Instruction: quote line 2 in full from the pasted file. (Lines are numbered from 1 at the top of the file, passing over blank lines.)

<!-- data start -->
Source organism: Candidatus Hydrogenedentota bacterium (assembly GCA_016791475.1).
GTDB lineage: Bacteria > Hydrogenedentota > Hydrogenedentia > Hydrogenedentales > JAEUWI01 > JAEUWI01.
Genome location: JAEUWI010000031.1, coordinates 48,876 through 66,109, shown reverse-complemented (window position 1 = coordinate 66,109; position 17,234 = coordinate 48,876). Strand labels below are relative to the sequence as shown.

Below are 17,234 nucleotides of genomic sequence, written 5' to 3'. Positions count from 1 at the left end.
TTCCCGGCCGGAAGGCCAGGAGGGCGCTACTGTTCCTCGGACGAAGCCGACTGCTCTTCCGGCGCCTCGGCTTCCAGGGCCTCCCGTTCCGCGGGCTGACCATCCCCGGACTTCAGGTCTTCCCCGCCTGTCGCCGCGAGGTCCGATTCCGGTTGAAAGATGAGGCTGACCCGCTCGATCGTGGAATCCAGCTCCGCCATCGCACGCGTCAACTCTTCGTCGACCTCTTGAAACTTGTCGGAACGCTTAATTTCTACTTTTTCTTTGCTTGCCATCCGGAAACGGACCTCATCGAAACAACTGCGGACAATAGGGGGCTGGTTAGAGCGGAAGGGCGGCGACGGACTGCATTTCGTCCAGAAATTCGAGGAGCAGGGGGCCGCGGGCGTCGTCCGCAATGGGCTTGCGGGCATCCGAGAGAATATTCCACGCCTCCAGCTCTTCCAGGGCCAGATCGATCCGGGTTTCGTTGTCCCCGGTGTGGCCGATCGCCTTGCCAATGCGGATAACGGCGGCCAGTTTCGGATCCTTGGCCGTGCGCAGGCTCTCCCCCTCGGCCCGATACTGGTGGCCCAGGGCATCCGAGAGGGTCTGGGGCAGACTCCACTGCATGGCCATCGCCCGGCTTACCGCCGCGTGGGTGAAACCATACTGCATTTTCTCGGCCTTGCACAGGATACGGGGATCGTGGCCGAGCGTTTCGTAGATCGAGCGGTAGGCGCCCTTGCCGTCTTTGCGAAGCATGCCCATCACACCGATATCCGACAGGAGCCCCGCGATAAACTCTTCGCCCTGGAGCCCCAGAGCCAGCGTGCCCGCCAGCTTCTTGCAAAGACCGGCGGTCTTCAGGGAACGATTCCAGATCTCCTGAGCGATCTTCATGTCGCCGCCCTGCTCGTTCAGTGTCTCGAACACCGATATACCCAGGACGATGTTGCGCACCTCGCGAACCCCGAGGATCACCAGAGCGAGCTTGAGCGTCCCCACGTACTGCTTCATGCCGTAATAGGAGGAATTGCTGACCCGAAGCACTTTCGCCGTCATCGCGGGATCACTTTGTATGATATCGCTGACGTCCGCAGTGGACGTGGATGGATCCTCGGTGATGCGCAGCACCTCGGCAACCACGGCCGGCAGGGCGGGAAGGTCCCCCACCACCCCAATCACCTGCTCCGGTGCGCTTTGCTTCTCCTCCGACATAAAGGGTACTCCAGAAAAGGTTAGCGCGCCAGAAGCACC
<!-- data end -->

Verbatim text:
GTDB lineage: Bacteria > Hydrogenedentota > Hydrogenedentia > Hydrogenedentales > JAEUWI01 > JAEUWI01.